Sacred Spaces, Sacred Places

Revering by walking, prostrating, chanting, offering…

Offerings – of objects or one’s presence –  affirms the Tibetan’s reverence of sacred places and objects.

 

jokhang threshold

Thresholds can be the shift into a physical structure or rituals for new events in a lifetime. Thresholds are the crossing into another existence whether physical, emotional, or spiritual… or as in these sacred places, the combination of all three.

Jokhang – the heart of Tibetan pilgrimage

Tibetans think of the Jokhang as the “spiritual heart of Lhasa” and it does sit in the middle of the Barkhor, the market square of old Lhasa. More importantly, it is the most sacred and important temple in Tibet.

King Songtsen Gampo (traditionally the 33rd king of Tibet) began to build the temple in 652 AD to house the many Buddhist statues brought as dowry by his two brides: Princess Wencheng of the Chinese Tang dynasty and Princess Bhrikuti of Nepal, who both helped him establish Buddhism in Tibet. The most important statue is the Jowo, an image of the twelve-year-old Buddha. The Jokhang was enlarged many times and the scene of many important events in the establishment of Buddhism in Tibet.

DSC05966

In the morning there were thousands of Tibetans in a long queue to visit the inside of the Jokhang while others did prostrations and circled this most important temple.

DSC05974

Spiritual and social… taking a break from prostrations

DSC05972

Starting young… her mom showed her how to do the prostrations

DSC05977

The police managing entry to the Jokhang let tourists in by another door without the long queue. Most of the other tourists were Chinese… everywhere we went.

DSC05984

The queue was long but people were patient.  Many people carried large thermoses full of melted butter to add to the huge butterlamps by the main Jowo statue.

DSC05982

The murals on the walls were fantastic, but no photos were allowed past this doorway.

DSC05979

This old carving on a stone block seemed old. Some of the temple is about 1,300 years old and some has been refurbished, like on the roof.

DSC05986

DSC05978

We could not see signs of the fire on Feb 17, the day after Losar this year. But, barriers and security guards limited how far we could wander on the rooftop.

 

 

DSC05987

Most tourists were Chinese. An elderly Tibetan man I knew from past visits said that recently published statistics on visitors to the Potala in the previous month were 34 Tibetans, 5,000 Chinese, and 17 foreigners.  We did not visit the Potala on this trip. While I waited for the group, a young Chinese woman started talking to me here on the Jokhang roof. I asked her what attracted her to visit here… “pure, clean land and very faithful people”  It seemed that she had not heard much else about what has happened in Tibet.

DSC05994

Shigatse and Tashilunpo

Tashilunpo is a relatively newer monastery in Shigastse to the west of Lhasa. It was founded in 1447 and sacked by the Gorkha Kingdom of Nepal in 1791.  The Nepalis were eventually driven back almost to Kathmandu. The monastery once had over 4,000 monks but we could not find our how many are there now.

DSC00988DSC00978

DSC00982

The worn flagstones… what history has passed over them.

DSC00980

DSC00981

The monks gathering for evening prayers

DSC00983

The threshold into the main prayer hall.

DSC00965

Avalokiteshvara or Chenrezig in Tibetan embodies the infinite compassion of all the Buddhas and completely devoted to helping others until all being achieve liberation.

DSC00984

There are four main gompas (temples) in the monastery.

DSC00987

The representation of the spiritual character of a previous lama.

DSC00951

We were visiting in Saka Dawa, the sacred month commemorating the Buddha’s birth and enlightenment. Local people filled the area around the three stupas at Tashilungpo as they walked the kora, rested, ate, and visited.

DSC00949

The kora path was like a river of devotion.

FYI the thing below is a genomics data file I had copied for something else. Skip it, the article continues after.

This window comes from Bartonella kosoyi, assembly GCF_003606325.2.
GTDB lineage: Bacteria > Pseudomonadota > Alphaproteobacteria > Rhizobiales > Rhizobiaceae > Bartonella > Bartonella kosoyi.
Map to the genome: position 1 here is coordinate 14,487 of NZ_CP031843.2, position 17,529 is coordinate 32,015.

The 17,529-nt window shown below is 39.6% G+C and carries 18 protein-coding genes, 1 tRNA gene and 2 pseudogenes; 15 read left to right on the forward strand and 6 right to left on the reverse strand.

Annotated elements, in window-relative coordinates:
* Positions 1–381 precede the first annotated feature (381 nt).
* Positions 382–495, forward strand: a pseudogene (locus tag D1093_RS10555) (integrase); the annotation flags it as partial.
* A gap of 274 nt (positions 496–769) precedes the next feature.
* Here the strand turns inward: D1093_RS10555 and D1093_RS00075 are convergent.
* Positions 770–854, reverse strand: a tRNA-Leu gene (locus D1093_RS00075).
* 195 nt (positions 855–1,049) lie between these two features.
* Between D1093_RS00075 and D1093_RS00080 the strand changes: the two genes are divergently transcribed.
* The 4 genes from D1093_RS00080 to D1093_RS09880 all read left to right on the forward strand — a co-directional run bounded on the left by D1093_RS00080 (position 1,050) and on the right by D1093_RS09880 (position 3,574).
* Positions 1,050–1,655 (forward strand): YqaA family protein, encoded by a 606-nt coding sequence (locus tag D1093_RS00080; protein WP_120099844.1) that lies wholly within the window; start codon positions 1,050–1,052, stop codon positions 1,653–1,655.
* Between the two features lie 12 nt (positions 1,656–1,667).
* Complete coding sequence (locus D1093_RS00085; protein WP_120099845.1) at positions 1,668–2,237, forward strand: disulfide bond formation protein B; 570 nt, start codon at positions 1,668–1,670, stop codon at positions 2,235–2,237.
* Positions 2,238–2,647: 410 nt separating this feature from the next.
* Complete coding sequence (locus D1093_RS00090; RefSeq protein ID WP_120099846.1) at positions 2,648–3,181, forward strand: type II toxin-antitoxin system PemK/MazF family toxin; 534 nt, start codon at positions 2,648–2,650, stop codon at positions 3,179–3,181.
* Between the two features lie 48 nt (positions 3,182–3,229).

DSC00948DSC00944DSC00942DSC00958

DSC00955

Toddler sleeping on a bench.

DSC00964

DSC00963

Many of the entry ways just before the thresholds at Tashlungpo had diagrams of inset turpqoise and other stones perhaps as extra symbols of one’s entry into sacred spaces.

DSC00961

This is an ancient symbol represents continuity and good fortune. Unfortunately, its reverse was stolen for use by the Nazis in the 1930s.

DSC00962

Photos on the roof of the Jokhang 1990s

Arriving in ultra modern Lhasa

DSC00915

Arriving in Lhasa, May 2018, I’ve not been here since 1998 … new airport, three security counters, meet our guide, out into the parking lot, and a glimpse of the reality here.

IMG_0044

The old road meant a three hour trip, but one of the highlights was this beautiful Buddha seen along the way.  This photo is from my last trip in 1998.

 

DSC00917

There is now a long, long tunnel that takes about two hours off the trip from the airport to the western edge of Lhasa. The tourist van is equipped with a camera (purple ball to right of centre) to record all that goes on inside and the speed of the van is monitored remotely. If a driver is going too fast, he is likely to get a phone call to say to slow down. The speed limit is 80 km/hr.

DSC00940

The first glimpse of Lhasa is now of high rise buildings at the west end of the city. Next is a security check stop then driving past more mostly empty high rise apartment buildings where Tibetans working in remote areas buy flats as an investment and for their retirement. If they are working and living in a remote area, as our guide said, “everyone wants to live in Lhasa”  (this is just like all Nepalis wanting to live in Kathmandu and 50% of all Georgians now living in Tbilisi) Eventually we got to our hotel in an area of … wide streets, new modern buildings. This photo is actually in Shigastse as I was too flabbergasted to take photos of the journey into Lhasa.

DSC00929

From the hotel, we walked along the wide sidewalks of the main street and then into the narrow lanes in the old city around the Barkor and Jokhang (main temple). Many of the buildings have been rebuilt but this area seemed to have mostly Tibetans going about their daily lives.

DSC00926

As we approached the Barkor, the wide walking street to circumambulate the Jokhang, we were blocked by a booth with an electronic reader for all Chinese ID cards and an x-ray machine. Everyone had to put our bags through the x-ray to continue on to the Barkor.

DSC00933

In late May it was Saka Dawa, the sacred month commemorating the birth, enlightenment, and parinirvana (death) of the Buddha. Thousands of Tibetans were circumambulating the Jokhang and hundreds were doing so by prostrating, measuring the length of their body with each prostration.

DSC00923

Most prostraters began their circuit with prostrations to the four directions in the large square in front of the Jokhang.